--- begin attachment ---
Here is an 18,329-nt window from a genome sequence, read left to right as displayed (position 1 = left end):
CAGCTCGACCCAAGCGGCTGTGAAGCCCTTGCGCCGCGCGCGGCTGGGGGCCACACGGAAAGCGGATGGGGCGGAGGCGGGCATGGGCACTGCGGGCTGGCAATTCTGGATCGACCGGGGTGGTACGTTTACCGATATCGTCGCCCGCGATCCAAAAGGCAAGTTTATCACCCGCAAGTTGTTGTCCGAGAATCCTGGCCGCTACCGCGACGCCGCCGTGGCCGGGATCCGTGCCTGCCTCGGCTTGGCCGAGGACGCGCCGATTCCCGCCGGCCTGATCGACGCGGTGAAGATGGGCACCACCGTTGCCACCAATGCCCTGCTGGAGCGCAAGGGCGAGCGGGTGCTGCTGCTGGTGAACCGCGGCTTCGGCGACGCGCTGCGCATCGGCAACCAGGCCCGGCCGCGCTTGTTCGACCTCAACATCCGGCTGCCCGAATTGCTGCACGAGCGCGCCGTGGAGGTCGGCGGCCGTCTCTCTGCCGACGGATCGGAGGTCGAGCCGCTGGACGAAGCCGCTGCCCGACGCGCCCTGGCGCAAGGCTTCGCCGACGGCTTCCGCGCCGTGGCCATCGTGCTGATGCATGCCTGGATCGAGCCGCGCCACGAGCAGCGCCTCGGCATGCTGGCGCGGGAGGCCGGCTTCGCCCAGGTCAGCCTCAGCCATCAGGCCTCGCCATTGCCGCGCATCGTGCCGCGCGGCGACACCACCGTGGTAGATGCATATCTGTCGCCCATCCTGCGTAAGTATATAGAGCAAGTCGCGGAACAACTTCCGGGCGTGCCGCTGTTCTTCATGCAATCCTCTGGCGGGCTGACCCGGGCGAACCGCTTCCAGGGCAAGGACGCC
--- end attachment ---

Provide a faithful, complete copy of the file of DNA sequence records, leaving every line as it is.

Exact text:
Here is an 18,329-nt window from a genome sequence, read left to right as displayed (position 1 = left end):
CAGCTCGACCCAAGCGGCTGTGAAGCCCTTGCGCCGCGCGCGGCTGGGGGCCACACGGAAAGCGGATGGGGCGGAGGCGGGCATGGGCACTGCGGGCTGGCAATTCTGGATCGACCGGGGTGGTACGTTTACCGATATCGTCGCCCGCGATCCAAAAGGCAAGTTTATCACCCGCAAGTTGTTGTCCGAGAATCCTGGCCGCTACCGCGACGCCGCCGTGGCCGGGATCCGTGCCTGCCTCGGCTTGGCCGAGGACGCGCCGATTCCCGCCGGCCTGATCGACGCGGTGAAGATGGGCACCACCGTTGCCACCAATGCCCTGCTGGAGCGCAAGGGCGAGCGGGTGCTGCTGCTGGTGAACCGCGGCTTCGGCGACGCGCTGCGCATCGGCAACCAGGCCCGGCCGCGCTTGTTCGACCTCAACATCCGGCTGCCCGAATTGCTGCACGAGCGCGCCGTGGAGGTCGGCGGCCGTCTCTCTGCCGACGGATCGGAGGTCGAGCCGCTGGACGAAGCCGCTGCCCGACGCGCCCTGGCGCAAGGCTTCGCCGACGGCTTCCGCGCCGTGGCCATCGTGCTGATGCATGCCTGGATCGAGCCGCGCCACGAGCAGCGCCTCGGCATGCTGGCGCGGGAGGCCGGCTTCGCCCAGGTCAGCCTCAGCCATCAGGCCTCGCCATTGCCGCGCATCGTGCCGCGCGGCGACACCACCGTGGTAGATGCATATCTGTCGCCCATCCTGCGTAAGTATATAGAGCAAGTCGCGGAACAACTTCCGGGCGTGCCGCTGTTCTTCATGCAATCCTCTGGCGGGCTGACCCGGGCGAACCGCTTCCAGGGCAAGGACGCC